To: Interested Parties
From: The Clinton Campaign
Date: April 22, 2008
MEMO: Watch What They Do, Not What They Say
The Obama campaign is attempting to pre-spin the results from tonight's Pennsylvania primary by suggesting that Sen. Clinton should - and will – win.
But after the Obama campaign’s “go-for-broke” Pennsylvania strategy, after their avalanche of negative ads, negative mailers and negative attacks against Sen. Clinton, after their record-breaking spending in the state, a fundamental question must be asked: Why shouldn't Sen. Obama win
Sen. Obama's supporters - and many pundits - have argued that the delegate "math" makes him the prohibitive frontrunner. They have argued that Sen. Clinton's chances are slim to none. So if he's already the frontrunner, if he's had six weeks of unlimited resources to get his message out, shouldn't he be the one expected to win tonight? If not, why not?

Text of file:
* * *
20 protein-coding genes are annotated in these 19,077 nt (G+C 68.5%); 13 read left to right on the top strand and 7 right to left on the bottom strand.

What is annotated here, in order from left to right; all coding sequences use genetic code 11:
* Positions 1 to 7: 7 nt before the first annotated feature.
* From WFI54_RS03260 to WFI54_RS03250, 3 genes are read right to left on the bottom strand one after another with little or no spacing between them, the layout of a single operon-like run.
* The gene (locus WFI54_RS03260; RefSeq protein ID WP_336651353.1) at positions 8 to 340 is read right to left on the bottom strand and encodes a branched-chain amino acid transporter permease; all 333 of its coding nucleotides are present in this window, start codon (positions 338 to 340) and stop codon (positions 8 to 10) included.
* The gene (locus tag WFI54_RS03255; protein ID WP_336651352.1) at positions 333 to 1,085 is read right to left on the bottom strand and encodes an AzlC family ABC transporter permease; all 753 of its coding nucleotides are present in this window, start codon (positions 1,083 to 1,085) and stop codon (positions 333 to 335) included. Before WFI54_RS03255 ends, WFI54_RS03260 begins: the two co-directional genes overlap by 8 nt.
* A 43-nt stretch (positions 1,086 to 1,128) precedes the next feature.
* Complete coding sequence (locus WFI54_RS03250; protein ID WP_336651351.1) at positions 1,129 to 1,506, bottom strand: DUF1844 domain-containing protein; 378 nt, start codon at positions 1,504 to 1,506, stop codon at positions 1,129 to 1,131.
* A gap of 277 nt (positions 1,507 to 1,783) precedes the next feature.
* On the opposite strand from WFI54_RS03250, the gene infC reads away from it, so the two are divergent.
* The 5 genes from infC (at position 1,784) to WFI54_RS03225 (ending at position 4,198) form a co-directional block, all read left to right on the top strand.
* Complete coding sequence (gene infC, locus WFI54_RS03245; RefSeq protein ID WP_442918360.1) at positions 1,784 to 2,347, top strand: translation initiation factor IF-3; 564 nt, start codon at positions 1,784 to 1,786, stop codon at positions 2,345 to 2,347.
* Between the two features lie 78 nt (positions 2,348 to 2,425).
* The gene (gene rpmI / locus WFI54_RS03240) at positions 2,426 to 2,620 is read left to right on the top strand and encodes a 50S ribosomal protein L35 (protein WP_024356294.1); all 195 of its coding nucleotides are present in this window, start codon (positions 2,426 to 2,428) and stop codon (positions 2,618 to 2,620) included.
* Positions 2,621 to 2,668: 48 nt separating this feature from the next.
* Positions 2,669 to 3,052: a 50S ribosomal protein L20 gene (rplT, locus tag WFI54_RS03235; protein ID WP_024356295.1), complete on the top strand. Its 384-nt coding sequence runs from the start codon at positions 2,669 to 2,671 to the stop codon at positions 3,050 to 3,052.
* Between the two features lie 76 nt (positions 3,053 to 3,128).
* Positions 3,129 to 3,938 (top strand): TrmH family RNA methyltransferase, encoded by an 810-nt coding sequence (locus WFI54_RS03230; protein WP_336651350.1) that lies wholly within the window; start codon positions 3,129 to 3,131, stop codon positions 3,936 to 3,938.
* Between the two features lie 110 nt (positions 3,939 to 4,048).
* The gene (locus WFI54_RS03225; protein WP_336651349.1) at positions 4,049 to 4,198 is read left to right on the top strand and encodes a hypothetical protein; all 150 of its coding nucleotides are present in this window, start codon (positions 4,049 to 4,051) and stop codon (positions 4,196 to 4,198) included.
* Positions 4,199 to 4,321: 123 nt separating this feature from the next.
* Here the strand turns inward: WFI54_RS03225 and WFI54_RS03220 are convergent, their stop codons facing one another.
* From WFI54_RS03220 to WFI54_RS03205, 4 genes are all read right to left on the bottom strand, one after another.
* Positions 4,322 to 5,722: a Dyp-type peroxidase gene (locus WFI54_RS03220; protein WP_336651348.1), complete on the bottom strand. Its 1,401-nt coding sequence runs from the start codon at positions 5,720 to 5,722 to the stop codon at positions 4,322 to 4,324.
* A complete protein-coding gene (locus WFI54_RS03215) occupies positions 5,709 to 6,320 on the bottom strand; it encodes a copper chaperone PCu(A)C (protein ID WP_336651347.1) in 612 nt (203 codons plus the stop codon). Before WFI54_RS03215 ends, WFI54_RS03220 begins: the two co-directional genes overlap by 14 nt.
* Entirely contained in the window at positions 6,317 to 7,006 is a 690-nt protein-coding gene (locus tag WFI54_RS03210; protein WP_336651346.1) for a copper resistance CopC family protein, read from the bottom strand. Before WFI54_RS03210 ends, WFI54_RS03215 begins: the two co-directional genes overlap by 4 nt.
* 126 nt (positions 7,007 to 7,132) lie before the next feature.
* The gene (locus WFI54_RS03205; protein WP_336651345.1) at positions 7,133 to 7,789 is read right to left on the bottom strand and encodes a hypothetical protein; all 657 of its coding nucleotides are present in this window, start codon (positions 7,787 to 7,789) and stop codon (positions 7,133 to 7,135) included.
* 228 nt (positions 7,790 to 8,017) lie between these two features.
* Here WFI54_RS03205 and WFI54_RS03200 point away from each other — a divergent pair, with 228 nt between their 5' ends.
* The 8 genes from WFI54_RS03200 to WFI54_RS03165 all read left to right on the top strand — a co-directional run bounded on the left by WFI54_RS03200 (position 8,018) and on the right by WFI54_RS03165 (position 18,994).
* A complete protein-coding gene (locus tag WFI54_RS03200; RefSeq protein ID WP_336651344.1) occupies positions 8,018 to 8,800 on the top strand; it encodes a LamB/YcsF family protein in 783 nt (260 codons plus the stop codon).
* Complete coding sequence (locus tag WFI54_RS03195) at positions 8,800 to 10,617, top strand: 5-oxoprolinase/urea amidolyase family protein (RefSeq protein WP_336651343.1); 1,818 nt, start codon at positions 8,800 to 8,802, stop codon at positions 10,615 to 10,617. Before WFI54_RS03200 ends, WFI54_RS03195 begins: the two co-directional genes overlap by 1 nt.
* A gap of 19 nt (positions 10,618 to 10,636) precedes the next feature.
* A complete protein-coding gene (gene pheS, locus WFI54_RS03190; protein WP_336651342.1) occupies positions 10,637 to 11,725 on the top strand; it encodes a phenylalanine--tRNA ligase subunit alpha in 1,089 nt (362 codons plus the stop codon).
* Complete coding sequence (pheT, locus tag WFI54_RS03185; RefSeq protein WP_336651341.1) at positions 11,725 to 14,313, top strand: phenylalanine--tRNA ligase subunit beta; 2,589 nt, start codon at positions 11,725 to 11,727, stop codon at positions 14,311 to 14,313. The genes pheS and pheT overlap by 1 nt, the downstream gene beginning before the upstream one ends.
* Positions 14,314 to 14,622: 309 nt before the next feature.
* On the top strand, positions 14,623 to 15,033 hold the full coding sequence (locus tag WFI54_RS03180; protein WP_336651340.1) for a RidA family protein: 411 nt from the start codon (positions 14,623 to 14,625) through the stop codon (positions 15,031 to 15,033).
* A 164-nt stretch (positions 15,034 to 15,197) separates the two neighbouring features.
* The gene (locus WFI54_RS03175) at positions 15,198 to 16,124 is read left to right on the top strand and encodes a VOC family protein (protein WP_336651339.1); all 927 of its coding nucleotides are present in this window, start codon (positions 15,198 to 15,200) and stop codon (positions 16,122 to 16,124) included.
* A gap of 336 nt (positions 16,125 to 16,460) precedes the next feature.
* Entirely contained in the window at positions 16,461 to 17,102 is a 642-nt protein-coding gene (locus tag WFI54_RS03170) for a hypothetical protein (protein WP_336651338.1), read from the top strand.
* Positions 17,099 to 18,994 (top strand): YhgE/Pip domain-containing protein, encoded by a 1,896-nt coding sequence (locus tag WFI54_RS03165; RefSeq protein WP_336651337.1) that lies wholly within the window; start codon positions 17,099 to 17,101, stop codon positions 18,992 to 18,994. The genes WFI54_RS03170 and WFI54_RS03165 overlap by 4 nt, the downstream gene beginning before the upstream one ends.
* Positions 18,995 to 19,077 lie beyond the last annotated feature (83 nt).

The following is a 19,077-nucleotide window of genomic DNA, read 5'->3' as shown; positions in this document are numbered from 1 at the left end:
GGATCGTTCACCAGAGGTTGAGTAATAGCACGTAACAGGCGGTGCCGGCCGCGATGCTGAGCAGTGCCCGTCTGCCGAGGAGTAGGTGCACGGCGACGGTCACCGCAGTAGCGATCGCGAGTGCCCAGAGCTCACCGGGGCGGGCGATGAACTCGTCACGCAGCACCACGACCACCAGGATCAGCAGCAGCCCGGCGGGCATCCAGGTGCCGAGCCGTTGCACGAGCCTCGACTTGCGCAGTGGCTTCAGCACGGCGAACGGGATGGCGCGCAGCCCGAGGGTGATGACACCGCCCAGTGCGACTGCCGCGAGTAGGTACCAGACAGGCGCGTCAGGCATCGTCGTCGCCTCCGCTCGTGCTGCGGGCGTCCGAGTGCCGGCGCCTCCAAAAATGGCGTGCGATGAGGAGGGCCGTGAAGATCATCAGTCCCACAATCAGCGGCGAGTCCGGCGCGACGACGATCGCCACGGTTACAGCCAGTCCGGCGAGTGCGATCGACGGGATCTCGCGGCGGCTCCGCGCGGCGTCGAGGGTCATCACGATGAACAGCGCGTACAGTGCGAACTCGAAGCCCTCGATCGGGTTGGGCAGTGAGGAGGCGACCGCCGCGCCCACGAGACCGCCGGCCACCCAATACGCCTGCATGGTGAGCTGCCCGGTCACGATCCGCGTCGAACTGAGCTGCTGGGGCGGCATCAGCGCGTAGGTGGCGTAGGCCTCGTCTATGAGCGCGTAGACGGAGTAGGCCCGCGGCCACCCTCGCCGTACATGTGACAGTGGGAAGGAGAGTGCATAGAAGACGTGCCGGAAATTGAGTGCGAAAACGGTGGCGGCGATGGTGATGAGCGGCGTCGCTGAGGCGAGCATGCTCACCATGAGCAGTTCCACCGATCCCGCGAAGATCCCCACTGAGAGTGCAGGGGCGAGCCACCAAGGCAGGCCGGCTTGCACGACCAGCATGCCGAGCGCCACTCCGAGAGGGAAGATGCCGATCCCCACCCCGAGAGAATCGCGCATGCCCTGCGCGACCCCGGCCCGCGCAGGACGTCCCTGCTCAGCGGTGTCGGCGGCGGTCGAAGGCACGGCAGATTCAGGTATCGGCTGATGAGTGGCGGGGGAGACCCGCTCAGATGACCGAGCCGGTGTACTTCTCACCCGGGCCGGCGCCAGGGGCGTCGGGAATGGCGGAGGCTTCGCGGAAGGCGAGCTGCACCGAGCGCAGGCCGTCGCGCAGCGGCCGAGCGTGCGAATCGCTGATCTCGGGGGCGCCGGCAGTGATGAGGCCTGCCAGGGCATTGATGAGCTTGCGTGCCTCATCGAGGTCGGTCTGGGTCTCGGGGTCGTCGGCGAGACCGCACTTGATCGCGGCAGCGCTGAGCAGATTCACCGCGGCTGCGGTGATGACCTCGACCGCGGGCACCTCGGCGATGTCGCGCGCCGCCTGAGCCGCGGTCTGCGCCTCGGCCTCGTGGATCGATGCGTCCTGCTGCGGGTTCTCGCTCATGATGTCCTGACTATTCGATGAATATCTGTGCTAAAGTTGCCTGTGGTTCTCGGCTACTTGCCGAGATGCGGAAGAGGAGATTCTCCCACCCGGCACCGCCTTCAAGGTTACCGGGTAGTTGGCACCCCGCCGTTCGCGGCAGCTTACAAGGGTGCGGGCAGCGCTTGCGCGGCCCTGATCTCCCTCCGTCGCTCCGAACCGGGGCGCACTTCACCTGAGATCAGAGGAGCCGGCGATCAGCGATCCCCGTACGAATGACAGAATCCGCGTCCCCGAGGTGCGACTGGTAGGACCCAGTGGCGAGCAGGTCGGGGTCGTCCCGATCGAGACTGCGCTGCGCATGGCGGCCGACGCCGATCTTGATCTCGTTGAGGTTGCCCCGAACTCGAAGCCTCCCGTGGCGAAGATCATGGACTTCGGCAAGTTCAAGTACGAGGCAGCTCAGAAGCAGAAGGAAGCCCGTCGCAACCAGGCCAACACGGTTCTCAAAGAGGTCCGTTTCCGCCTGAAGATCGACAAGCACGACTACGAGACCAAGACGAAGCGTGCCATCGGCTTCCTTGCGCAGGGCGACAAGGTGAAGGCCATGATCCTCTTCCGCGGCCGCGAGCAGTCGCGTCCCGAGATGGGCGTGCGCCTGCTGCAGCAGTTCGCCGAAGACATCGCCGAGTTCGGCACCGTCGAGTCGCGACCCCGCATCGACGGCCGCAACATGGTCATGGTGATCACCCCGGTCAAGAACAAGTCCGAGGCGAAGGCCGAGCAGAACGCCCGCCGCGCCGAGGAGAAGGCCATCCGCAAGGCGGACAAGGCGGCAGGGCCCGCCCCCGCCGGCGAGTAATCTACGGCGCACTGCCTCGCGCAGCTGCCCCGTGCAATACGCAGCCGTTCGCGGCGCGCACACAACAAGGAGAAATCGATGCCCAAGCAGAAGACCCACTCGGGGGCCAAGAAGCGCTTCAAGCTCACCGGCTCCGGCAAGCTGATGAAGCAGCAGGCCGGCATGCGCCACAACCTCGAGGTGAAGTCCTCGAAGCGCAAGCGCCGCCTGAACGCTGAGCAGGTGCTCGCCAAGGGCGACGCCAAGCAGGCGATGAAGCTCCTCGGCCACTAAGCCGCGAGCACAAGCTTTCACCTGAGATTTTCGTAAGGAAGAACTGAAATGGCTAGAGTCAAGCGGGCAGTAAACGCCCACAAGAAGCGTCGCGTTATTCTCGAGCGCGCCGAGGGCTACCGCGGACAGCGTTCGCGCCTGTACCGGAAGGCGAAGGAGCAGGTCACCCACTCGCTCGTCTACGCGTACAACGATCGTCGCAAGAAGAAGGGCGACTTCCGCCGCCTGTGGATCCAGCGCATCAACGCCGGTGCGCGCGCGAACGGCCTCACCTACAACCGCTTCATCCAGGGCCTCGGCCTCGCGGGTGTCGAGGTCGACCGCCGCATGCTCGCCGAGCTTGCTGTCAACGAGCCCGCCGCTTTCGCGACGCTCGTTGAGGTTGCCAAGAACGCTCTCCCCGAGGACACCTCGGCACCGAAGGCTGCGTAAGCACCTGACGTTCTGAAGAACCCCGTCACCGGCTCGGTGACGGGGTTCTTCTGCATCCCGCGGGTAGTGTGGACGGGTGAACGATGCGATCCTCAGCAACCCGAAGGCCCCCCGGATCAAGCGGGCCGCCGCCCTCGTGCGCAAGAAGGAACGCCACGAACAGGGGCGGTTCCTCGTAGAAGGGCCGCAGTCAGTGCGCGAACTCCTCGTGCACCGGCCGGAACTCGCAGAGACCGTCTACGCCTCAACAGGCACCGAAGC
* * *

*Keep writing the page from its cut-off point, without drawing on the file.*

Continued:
As the phrase goes, watch what they do not what they say.
There's a reason Sen. Obama and his campaign have ratcheted up their year-long assault on Sen. Clinton's character and ended the Pennsylvania campaign with a flurry of harsh negative attacks. It's because they know that a loss in Pennsylvania will raise troubling questions about his candidacy and his ability to take on John McCain in the general election. And it's because they know that the race is neck and neck and tonight's contest is a measure of where the campaign stands.
The reality is this: both candidates need a combination of pledged and super delegates to secure the nomination - and either candidate can reach the required number. The press and the pundits have repeatedly counted Sen. Clinton out and she has repeatedly proved them wrong. The vote in the bellwether state of Pennsylvania is another head to head measure of the two candidates and of the coalition they will put together to compete and win in November.
No amount of spin from the Obama campaign will change that - nor will it explain away anything less than a victory by Sen. Obama.